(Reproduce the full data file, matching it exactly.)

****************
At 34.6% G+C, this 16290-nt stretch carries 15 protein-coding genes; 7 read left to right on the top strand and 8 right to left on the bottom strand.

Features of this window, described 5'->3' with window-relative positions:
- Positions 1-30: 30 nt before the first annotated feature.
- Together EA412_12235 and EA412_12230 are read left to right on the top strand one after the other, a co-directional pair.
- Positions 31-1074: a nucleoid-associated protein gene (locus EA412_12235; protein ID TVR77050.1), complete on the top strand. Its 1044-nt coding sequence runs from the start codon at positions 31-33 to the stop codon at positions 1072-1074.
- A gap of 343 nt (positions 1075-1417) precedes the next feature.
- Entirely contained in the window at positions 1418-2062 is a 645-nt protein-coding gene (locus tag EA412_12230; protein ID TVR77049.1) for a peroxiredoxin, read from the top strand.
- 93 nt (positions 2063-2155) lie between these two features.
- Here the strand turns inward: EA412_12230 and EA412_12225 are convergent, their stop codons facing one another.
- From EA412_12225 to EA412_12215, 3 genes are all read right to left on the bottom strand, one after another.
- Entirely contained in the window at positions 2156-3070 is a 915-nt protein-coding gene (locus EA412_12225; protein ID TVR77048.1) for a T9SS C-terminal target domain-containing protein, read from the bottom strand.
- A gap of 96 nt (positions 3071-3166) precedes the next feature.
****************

At 34.6% G+C, this 16290-nt stretch carries 15 protein-coding genes; 7 read left to right on the top strand and 8 right to left on the bottom strand.

Features of this window, described 5'->3' with window-relative positions:
- Positions 1-30: 30 nt before the first annotated feature.
- Together EA412_12235 and EA412_12230 are read left to right on the top strand one after the other, a co-directional pair.
- Positions 31-1074: a nucleoid-associated protein gene (locus EA412_12235; protein ID TVR77050.1), complete on the top strand. Its 1044-nt coding sequence runs from the start codon at positions 31-33 to the stop codon at positions 1072-1074.
- A gap of 343 nt (positions 1075-1417) precedes the next feature.
- Entirely contained in the window at positions 1418-2062 is a 645-nt protein-coding gene (locus tag EA412_12230; protein ID TVR77049.1) for a peroxiredoxin, read from the top strand.
- 93 nt (positions 2063-2155) lie between these two features.
- Here the strand turns inward: EA412_12230 and EA412_12225 are convergent, their stop codons facing one another.
- From EA412_12225 to EA412_12215, 3 genes are all read right to left on the bottom strand, one after another.
- Entirely contained in the window at positions 2156-3070 is a 915-nt protein-coding gene (locus EA412_12225; protein ID TVR77048.1) for a T9SS C-terminal target domain-containing protein, read from the bottom strand.
- A gap of 96 nt (positions 3071-3166) precedes the next feature.